Chromatography: art using water-based markers, natural food colours and coffee filters. Wet the filters first, then add dots and lines of the different media to the wet filter. You can also start by using markers and food colours on a dry filter and drip water onto the colour. What colours are used to make black? Brown? What happens when you use a different brand of marker? Try this with coloured candy (M&M's, Smarties or Skittles). Put a candy in a small bowl, add a few spoonfuls of water and stir. Dip one end of a coffee filter strip into the bowl and watch the colours travel up the strip and separate.

Cabbage water indicator: with red cabbage water you can create different colours by adding different strengths of acids and bases. This would be a good outdoor activity due to mess potential.

To make the cabbage water indicator: chop up a red (purple) cabbage. Cover with water and boil until the cabbage itself loses its colour and becomes greyish. Pour off coloured water and refrigerate or freeze for up to one month. Set cabbage aside for use in your favourite soup or casserole.When it is time to experiment, use clean clear plastic egg trays or ice cube trays, small spoons and eye droppers to add test ingredients to the cabbage water indicator.

Some favourite acids and bases to use for testing: lemon juice, vinegar, baking soda, laundry detergent (liquid and/or powdered), dish soap, milk, borax, ascorbic acid (vitamin C). Also see the concoctions page for more presentation ideas.

Sun Bleaching: Demonstrate the power of the sun to fade coloured construction paper by making silhouettes.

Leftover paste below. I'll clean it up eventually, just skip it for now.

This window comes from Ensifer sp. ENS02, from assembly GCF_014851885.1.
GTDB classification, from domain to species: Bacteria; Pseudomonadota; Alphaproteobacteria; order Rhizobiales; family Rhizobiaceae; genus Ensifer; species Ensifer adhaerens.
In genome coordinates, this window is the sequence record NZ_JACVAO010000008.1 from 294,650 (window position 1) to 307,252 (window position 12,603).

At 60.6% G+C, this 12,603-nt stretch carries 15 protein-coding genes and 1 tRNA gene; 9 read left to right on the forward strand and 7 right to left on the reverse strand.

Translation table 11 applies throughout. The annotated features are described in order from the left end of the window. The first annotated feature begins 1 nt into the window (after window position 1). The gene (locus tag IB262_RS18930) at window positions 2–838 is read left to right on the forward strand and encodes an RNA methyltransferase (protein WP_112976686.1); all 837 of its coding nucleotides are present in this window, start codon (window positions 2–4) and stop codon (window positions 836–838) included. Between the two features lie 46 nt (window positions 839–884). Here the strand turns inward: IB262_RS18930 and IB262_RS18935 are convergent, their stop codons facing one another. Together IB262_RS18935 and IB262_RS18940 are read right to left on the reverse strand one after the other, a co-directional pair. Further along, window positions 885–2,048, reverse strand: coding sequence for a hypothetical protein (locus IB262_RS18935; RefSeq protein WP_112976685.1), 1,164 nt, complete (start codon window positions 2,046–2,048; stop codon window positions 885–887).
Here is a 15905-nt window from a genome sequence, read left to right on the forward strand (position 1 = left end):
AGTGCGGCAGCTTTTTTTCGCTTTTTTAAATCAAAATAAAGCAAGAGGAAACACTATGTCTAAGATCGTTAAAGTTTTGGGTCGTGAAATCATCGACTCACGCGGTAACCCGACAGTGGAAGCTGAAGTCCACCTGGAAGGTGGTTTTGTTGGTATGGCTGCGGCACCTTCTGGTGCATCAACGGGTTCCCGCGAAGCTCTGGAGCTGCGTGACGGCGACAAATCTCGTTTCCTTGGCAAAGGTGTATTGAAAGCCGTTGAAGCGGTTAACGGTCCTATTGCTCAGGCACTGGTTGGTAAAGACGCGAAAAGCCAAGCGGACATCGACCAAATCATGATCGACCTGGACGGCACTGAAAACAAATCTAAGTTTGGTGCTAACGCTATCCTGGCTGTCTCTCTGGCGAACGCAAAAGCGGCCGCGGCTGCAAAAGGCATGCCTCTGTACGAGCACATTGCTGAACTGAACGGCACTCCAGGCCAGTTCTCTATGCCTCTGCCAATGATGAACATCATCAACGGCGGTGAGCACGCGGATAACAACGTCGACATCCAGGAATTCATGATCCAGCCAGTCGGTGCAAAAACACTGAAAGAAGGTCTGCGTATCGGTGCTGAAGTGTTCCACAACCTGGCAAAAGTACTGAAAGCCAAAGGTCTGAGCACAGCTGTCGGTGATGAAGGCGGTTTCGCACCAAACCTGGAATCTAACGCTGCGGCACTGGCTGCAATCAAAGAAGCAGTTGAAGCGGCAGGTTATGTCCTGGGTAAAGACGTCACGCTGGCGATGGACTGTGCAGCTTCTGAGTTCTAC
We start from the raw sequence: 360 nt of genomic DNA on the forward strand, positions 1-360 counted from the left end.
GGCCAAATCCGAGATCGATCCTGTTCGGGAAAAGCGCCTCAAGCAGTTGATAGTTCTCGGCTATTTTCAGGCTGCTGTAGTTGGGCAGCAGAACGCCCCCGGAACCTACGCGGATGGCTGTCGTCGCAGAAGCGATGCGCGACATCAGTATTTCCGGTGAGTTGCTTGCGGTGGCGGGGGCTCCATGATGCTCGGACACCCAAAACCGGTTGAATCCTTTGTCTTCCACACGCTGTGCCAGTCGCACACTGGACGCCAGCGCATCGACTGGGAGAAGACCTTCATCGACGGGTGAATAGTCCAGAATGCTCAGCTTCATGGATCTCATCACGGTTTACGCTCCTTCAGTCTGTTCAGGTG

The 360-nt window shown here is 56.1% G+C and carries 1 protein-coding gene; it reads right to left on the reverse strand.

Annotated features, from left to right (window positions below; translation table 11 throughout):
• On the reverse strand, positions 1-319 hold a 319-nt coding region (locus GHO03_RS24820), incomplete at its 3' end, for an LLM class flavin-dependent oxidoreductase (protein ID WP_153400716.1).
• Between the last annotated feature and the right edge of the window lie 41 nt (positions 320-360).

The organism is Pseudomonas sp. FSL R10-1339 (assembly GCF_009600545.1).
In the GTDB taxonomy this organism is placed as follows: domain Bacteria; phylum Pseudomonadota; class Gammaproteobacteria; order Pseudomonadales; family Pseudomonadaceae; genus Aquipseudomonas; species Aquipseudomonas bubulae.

Cut out various shapes from heavy paper. Place these on a dark coloured sheet of construction paper. If you cannot lay them flat, use paper clips to hold the shape in place. Keep these in a spot that receives a great deal of direct sunlight and do not disturb them for a week or longer. When you check on them after this time, the place that was covered by the heavy paper will appear darker than the surrounding paper.

Perfect Pitch: Have students experiment with using a tuning fork to match different pitches. Use a steel guitar string and clamps to experiment with changing pitch along a string.

Additional Activities:

  • Use waxed paper with a comb to make a harmonica and experiment with vibrations.

  • How does a triangle sound when allowed to vibrate? When held tightly?

  • Try watching sound waves by filling a shallow container with water, then, without blowing on it, hum nearby. What happens? Try adding a sound of a different pitch. How does the surface of the water change with the new sound?

  • Experiment with black (ultra violet) light: what makes things glow under black light? Why do see it differently than daylight or "regular" light? Some things remain invisible until viewed under black light. How is this used in our daily lives (currency, cheque security, some forms of personal identification, etc.). Try viewing various items under black light, such as the ones listed here.

More Science Activities:

Science Index
Edible Science Activities
Energy-Related Science Activities
Science of Extreme Cold
Kid Concoction Recipes
More Advanced Science Activities
Strange Science
Science Fair Project Guide